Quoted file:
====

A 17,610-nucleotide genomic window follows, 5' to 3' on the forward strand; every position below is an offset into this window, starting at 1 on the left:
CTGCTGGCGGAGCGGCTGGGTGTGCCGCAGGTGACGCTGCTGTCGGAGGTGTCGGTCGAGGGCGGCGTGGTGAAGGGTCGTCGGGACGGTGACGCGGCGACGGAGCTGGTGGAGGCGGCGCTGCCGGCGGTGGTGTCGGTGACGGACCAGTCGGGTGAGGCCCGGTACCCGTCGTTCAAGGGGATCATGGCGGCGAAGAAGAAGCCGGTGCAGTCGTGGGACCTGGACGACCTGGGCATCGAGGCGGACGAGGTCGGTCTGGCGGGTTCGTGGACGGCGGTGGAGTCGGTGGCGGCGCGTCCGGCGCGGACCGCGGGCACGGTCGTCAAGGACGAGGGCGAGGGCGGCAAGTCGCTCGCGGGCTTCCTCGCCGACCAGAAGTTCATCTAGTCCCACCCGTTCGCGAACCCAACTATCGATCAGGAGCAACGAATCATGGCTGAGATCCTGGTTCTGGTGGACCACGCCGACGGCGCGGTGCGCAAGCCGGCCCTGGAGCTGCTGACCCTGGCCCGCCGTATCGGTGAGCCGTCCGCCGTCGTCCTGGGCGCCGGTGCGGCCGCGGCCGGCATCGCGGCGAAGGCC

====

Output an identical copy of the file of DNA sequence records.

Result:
A 17,610-nucleotide genomic window follows, 5' to 3' on the forward strand; every position below is an offset into this window, starting at 1 on the left:
CTGCTGGCGGAGCGGCTGGGTGTGCCGCAGGTGACGCTGCTGTCGGAGGTGTCGGTCGAGGGCGGCGTGGTGAAGGGTCGTCGGGACGGTGACGCGGCGACGGAGCTGGTGGAGGCGGCGCTGCCGGCGGTGGTGTCGGTGACGGACCAGTCGGGTGAGGCCCGGTACCCGTCGTTCAAGGGGATCATGGCGGCGAAGAAGAAGCCGGTGCAGTCGTGGGACCTGGACGACCTGGGCATCGAGGCGGACGAGGTCGGTCTGGCGGGTTCGTGGACGGCGGTGGAGTCGGTGGCGGCGCGTCCGGCGCGGACCGCGGGCACGGTCGTCAAGGACGAGGGCGAGGGCGGCAAGTCGCTCGCGGGCTTCCTCGCCGACCAGAAGTTCATCTAGTCCCACCCGTTCGCGAACCCAACTATCGATCAGGAGCAACGAATCATGGCTGAGATCCTGGTTCTGGTGGACCACGCCGACGGCGCGGTGCGCAAGCCGGCCCTGGAGCTGCTGACCCTGGCCCGCCGTATCGGTGAGCCGTCCGCCGTCGTCCTGGGCGCCGGTGCGGCCGCGGCCGGCATCGCGGCGAAGGCC